The COVID-19 pandemic is a major stressor and for some it will even reach the level of trauma. As things slowly begin to open back up, even though we are all eager to get back to our usual routines and see our friends, the transition back to reintegrating in society may represent an additional stressor. In addition, it’s important to recognize that not every child is fortunate to have a safe, stable and nurturing home environment during shelter in place. We’ve seen a 40 to 50 percent decline in reports of child maltreatment since shelter-in-place began, which likely represents the notion that there may be a fair amount of child maltreatment going unreported. With all of that in mind, educators are likely to see increased behavioral and physical manifestations of stress and trauma — such as difficulty with impulse control and attention, increased physical complaints such as headaches and tummy aches and higher frequency of health problems such as viral illnesses and asthma. As a result, it is going to be more critical than ever before for educators to utilize trauma-informed and trauma-sensitive practices.
Schools and our educators are a critical part of a community-wide response to childhood adversity and toxic stress. School officials can take an important step to ensure that all personnel are trained to implement trauma-informed practices, to understand that “disruptive” behaviors may be possible symptoms of stress and respond with compassionate, buffering care. In addition, prevention of vicarious traumatization and supports for educator well-being are essential elements for trauma-informed educational environments.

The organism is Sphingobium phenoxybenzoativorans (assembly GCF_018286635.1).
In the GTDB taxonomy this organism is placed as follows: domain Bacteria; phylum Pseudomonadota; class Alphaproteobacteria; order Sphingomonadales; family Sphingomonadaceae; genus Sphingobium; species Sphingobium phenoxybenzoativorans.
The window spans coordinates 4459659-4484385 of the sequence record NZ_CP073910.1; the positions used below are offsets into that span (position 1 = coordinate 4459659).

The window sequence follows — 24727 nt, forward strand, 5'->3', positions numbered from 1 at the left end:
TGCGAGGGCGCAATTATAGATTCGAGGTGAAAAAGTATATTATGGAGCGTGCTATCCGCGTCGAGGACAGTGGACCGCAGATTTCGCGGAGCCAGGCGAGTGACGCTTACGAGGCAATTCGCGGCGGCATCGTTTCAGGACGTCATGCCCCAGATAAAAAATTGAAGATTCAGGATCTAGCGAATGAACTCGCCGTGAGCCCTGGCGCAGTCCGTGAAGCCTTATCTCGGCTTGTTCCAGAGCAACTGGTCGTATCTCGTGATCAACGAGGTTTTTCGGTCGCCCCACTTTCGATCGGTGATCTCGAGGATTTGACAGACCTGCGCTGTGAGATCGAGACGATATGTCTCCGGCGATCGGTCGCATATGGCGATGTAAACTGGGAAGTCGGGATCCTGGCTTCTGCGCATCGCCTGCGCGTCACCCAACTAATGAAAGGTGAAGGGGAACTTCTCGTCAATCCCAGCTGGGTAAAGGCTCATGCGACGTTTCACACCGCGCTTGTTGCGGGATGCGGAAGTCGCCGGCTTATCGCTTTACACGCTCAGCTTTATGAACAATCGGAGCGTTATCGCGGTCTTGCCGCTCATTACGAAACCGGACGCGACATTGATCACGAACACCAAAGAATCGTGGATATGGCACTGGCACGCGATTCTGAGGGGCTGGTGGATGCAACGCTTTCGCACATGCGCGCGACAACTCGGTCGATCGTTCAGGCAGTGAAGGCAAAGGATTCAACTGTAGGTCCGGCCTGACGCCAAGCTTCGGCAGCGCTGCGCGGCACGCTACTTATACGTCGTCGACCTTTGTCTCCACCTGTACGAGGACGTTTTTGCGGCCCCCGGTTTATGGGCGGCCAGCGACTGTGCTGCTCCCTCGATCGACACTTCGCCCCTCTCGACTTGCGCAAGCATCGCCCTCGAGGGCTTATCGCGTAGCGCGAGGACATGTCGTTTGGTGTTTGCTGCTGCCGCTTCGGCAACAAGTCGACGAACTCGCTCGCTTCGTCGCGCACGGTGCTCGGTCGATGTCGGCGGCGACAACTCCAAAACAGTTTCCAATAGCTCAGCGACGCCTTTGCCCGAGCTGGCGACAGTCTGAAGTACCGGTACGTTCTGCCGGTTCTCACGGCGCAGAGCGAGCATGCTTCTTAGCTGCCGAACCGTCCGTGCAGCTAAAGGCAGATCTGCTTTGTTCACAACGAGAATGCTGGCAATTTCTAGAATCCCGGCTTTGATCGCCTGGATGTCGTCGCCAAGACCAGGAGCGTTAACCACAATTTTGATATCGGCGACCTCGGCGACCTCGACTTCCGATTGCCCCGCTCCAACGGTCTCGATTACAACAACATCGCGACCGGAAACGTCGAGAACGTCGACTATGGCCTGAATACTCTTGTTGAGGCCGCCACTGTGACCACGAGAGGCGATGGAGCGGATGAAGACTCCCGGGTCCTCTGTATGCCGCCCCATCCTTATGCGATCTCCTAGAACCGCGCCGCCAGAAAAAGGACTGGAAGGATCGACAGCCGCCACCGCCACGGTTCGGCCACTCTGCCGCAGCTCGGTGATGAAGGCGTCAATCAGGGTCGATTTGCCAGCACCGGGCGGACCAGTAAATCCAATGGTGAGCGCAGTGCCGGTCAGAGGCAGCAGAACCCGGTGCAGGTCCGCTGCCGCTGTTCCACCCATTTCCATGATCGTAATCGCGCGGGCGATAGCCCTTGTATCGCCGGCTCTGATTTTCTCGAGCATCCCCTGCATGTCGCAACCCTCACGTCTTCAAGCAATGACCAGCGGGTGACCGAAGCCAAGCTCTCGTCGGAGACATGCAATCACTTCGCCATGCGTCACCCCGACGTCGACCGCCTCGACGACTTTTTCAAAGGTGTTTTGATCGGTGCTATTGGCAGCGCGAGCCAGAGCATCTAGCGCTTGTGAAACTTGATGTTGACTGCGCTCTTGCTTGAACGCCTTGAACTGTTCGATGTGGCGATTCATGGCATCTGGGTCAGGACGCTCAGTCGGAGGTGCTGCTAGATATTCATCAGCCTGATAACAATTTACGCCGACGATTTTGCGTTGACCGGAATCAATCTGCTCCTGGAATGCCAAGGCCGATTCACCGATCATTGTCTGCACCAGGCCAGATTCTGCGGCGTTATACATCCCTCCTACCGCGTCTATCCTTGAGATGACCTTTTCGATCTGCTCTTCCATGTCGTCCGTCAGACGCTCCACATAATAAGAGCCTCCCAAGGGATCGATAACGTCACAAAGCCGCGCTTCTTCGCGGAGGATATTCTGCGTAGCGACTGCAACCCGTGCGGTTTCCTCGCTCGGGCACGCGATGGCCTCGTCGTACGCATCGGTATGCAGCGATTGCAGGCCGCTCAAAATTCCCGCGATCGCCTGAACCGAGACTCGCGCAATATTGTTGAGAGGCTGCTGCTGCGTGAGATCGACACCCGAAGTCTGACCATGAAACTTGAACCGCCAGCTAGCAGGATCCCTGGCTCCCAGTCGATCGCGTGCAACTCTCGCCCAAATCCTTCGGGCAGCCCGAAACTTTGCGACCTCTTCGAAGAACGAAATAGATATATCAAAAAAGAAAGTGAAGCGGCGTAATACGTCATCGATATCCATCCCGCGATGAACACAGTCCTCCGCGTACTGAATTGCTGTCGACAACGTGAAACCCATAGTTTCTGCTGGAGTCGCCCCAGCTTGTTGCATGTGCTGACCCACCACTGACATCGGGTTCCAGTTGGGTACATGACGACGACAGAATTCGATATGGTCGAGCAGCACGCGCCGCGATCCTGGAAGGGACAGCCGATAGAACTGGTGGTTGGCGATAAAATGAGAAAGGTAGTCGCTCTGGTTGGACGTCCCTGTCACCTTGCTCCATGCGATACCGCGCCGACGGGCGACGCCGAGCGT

How can something like this affect students with disabilities — especially those disabilities where maintaining routine is vital — and what can district leaders and families do to help mitigate any negative impacts?
Schools across the state are responding to the COVID-19 pandemic in different ways based on regional context. The California Department of Education is encouraging parents of children with disabilities to reach out to their school or district office to have a conversation about the impact of the pandemic on their student’s individual education program to find collaborative ways to support students during this time.